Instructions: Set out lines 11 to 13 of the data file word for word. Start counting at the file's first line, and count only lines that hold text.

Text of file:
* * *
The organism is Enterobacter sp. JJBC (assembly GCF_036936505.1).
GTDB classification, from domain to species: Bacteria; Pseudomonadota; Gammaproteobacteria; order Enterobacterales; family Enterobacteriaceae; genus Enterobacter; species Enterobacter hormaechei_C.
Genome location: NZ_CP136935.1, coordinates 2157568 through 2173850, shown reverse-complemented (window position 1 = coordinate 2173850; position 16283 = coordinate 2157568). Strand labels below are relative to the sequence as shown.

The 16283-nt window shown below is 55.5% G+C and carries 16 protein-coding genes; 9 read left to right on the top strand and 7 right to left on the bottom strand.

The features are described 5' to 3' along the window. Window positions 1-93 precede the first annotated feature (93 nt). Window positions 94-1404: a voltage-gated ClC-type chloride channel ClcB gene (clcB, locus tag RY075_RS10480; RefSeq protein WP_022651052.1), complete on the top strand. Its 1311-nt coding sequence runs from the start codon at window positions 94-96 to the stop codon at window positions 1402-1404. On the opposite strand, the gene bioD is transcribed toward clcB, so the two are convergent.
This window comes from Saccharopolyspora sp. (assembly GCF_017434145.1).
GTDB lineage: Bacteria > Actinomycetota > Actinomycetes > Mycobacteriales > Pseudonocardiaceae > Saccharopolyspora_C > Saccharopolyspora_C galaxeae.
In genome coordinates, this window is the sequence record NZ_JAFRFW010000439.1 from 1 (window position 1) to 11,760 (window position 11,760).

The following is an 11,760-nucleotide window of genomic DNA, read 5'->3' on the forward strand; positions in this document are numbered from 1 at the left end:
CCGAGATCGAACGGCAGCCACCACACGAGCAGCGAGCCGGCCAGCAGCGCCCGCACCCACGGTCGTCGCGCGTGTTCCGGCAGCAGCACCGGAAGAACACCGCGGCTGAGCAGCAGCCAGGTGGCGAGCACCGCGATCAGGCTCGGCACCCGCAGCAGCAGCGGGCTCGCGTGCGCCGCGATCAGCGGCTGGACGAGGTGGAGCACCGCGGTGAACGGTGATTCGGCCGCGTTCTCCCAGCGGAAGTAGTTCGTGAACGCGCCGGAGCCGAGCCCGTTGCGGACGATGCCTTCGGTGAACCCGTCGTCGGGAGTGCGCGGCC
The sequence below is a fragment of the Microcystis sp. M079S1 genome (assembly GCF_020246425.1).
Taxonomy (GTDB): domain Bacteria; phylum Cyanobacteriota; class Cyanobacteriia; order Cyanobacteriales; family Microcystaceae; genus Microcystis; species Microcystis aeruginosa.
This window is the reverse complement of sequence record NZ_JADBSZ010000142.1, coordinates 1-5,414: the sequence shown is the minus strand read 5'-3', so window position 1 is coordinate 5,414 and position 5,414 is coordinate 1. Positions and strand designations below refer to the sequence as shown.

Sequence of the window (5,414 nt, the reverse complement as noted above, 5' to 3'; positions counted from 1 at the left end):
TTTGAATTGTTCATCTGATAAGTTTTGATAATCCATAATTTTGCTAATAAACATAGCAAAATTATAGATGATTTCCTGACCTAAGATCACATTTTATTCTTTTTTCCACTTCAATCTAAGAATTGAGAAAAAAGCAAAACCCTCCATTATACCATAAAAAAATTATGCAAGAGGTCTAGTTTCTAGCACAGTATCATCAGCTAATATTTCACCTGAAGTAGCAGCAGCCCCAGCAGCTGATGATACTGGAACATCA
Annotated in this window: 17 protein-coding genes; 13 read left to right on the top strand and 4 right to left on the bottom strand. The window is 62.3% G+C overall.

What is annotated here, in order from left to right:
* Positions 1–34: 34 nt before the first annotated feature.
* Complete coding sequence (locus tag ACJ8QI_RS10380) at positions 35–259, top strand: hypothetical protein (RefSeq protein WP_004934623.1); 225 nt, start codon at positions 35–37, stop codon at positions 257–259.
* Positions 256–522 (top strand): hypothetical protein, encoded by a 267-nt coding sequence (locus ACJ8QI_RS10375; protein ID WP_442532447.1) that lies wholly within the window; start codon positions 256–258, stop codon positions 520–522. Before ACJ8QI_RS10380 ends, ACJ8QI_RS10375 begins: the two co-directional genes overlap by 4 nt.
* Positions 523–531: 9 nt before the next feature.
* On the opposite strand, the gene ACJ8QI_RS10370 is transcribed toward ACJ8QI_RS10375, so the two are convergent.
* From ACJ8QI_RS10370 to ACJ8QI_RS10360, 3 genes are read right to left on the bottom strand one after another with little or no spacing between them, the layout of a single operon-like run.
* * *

The sequence below is a fragment of the Microcystis sp. M079S1 genome (assembly GCF_020246425.1).
Taxonomy (GTDB): domain Bacteria; phylum Cyanobacteriota; class Cyanobacteriia; order Cyanobacteriales; family Microcystaceae; genus Microcystis; species Microcystis aeruginosa.
This window is the reverse complement of sequence record NZ_JADBSZ010000142.1, coordinates 1-5,414: the sequence shown is the minus strand read 5'-3', so window position 1 is coordinate 5,414 and position 5,414 is coordinate 1. Positions and strand designations below refer to the sequence as shown.